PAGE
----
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Rainbow Wellington: "End provocation defence now"

Sat 12 Sep 2009 In: Comment View at NDHA

In Parliament on Thursday 10 September, the chairperson of LGBT advocacy group Rainbow Wellington voiced a blistering attack against New Zealand's controversial 'gay panic' defence - labeling it "a homophobic hangover which should long have been done away with." The partial defence of provocation, which has led to several killers of gay men to successfully downgrade their murder charges to manslaughter, is now at last under debate before the Justice and Electoral Select Committee. Rainbow Wellington's Tony Simpson told the committee that provocation was currently on the table only since the Clayton Weatherston case involving the murder of his former girlfriend Sophie Elliott - yet calls by the gay community to remove the defence had been ignored for years. "It's very hard to escape the impression, from our point of view, that while it was just a few gays getting whacked nobody was all that concerned. But when a pretty young girl was involved somehow it was different," he remarked, adding that in essence the defence is a form of "victim-blaming." Below is the full text of Rainbow Wellington's submission to Parliament on the Partial Defence of Provocation: CRIMES (PROVOCATION REPEAL) AMENDMENT BILL 1 This submission is on behalf of Rainbow Wellington, a regional Wellington organisation with some one hundred and fifty members and a mailing list of about six hundred others. Among other purposes we act as an advocacy group for lesbian and gay people and those of similar alternative sexual orientation. 2 We support the proposed Amendment Bill. 3 The defence of provocation has been used over many decades in this country in cases of murder involving homosexual men who have, or are said to have, made unwanted sexual advances to heterosexual men, enraging them to the extent that they have lost control and killed the person who has approached them. It is in essence a form of victim blaming. It is known in these cases as the gay panic defence and if successful reduces the offence to manslaughter. It was used most notoriously in 2003 in the case of Aucklander David McNee, and more recently in a case upon which we should not publicly comment because sentencing has yet to take place. 4 It has been used in earlier times as a basis for jury decisions, in cases of 'gay bashing' (as it is known) such as that of Charles Aberhart, who was kicked to death in Hagley Park in Christchurch in 1964 by six young men who admitted their offence but claimed that they were retaliating for a sexual advance. They were acquitted by the jury, providing the perhaps best known New Zealand illustration of the use of the provocation defence to mask community prejudice. 5 We believe that it has no place on our statute book because it rewards violent loss of self control when the basis for claiming provocation is quite unjustified and the victim cannot put the alternative version of what happened. This view is, we understand, endorsed by the Law Commission. 6 If there are concerns about the need to take mitigating factors into account in cases involving e.g. retaliation by battered women, these can be adequately canvassed by counsel at the point of sentencing in the event of a guilty verdict. We note in that connection that the law has recently been amended so that this consideration is taken into account in sentencing for 'hate crimes' generally and the philosophy behind the provocation defence is inconsistent with and runs directly counter to that amendment. 7 We urge the Committee to given careful consideration to this Bill and to recommend that it proceed by way of the repeal of the appropriate section of the Crimes Act. Tony Simpson, Chair of Rainbow Wellington More information about Rainbow Wellington is on its official website. Rainbow Wellington - 12th September 2009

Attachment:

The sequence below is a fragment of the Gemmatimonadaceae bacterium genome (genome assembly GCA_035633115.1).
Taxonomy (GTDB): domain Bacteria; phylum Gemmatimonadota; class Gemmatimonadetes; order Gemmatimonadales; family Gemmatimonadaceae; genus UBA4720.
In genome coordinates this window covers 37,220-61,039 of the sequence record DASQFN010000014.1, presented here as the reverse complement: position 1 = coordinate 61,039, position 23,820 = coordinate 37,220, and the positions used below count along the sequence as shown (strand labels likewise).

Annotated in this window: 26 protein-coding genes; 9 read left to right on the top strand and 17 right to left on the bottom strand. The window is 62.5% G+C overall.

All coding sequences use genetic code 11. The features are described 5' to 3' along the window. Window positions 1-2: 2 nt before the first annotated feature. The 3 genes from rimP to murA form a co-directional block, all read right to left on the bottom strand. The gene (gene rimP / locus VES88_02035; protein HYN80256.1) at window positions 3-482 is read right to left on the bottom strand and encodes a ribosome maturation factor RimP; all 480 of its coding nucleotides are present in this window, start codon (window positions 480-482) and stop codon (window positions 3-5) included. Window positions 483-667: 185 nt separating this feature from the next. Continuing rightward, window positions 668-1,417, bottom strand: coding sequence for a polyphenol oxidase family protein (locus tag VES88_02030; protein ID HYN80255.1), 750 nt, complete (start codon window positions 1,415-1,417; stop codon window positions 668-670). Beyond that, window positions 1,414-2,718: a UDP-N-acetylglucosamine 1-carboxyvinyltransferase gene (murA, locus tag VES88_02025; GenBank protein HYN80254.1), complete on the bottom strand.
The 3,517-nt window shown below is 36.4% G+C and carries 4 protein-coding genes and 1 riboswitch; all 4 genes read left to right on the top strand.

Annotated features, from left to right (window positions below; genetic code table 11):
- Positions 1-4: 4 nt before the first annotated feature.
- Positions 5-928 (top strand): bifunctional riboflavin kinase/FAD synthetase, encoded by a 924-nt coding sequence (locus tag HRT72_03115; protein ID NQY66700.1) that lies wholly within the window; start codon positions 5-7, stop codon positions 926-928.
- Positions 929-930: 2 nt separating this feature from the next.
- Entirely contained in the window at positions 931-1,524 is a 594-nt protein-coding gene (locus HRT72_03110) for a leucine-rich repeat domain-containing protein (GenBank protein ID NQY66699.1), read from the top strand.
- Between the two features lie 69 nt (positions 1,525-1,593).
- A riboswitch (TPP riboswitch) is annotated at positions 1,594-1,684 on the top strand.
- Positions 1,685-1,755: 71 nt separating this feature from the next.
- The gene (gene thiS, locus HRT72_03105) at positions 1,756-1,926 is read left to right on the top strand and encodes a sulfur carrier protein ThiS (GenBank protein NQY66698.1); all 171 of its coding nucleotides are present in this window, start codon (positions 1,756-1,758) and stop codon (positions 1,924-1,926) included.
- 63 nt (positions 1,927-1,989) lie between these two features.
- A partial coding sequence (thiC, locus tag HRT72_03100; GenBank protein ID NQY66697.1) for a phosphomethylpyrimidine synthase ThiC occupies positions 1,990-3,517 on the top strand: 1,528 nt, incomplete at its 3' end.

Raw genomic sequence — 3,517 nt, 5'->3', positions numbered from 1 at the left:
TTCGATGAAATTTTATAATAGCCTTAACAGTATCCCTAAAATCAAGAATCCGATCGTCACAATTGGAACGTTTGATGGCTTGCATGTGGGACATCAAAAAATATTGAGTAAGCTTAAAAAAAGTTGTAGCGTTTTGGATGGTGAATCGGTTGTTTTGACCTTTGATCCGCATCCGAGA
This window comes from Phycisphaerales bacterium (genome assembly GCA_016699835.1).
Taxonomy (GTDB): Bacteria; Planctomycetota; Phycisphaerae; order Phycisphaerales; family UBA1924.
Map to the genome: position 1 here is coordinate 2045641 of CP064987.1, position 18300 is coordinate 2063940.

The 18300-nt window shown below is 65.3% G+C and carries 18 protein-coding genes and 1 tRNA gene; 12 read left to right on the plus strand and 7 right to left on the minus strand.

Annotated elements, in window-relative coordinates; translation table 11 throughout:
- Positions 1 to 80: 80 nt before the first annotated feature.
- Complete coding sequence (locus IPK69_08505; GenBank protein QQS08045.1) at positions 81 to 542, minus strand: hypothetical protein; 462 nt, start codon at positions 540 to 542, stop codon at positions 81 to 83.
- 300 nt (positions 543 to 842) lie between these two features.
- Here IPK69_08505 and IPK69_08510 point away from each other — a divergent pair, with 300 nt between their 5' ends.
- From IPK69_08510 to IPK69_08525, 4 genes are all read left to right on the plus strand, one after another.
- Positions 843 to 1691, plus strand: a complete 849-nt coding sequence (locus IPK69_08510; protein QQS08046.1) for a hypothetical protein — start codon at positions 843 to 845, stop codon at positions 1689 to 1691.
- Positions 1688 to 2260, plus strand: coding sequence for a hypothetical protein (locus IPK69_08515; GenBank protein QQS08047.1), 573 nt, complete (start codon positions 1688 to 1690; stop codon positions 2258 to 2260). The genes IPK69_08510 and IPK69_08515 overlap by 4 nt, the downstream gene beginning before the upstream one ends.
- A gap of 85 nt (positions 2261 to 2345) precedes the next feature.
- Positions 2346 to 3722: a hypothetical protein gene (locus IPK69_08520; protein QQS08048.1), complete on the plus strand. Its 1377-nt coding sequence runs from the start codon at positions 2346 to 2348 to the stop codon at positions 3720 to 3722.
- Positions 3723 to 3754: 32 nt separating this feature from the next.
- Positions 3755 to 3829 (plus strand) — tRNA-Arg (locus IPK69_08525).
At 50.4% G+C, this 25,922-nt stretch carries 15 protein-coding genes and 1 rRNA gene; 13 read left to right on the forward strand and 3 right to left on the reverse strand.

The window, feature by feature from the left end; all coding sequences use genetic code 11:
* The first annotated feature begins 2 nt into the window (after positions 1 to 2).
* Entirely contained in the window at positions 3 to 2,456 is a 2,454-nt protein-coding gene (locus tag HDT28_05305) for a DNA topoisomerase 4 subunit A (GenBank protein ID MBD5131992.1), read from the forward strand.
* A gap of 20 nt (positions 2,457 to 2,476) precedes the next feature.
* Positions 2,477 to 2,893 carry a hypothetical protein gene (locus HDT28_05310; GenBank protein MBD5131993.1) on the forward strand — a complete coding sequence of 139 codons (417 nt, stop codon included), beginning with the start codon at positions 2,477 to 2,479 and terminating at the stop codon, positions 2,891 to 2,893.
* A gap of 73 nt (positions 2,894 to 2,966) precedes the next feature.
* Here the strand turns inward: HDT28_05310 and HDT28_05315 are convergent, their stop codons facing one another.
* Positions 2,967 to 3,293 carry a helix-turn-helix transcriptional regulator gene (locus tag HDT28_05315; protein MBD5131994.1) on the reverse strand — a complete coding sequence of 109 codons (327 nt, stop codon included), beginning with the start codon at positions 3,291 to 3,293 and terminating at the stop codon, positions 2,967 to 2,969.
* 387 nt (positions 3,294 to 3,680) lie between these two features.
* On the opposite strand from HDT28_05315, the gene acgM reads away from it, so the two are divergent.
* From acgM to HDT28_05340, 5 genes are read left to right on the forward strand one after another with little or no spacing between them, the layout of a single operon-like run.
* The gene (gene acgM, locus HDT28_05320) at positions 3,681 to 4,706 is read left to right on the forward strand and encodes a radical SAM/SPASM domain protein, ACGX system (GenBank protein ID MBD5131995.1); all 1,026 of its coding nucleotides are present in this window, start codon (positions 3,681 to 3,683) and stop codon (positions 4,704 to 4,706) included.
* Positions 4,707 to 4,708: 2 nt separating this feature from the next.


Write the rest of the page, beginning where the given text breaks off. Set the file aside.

Credit: Rainbow Wellington

First published: Saturday, 12th September 2009 - 9:52am

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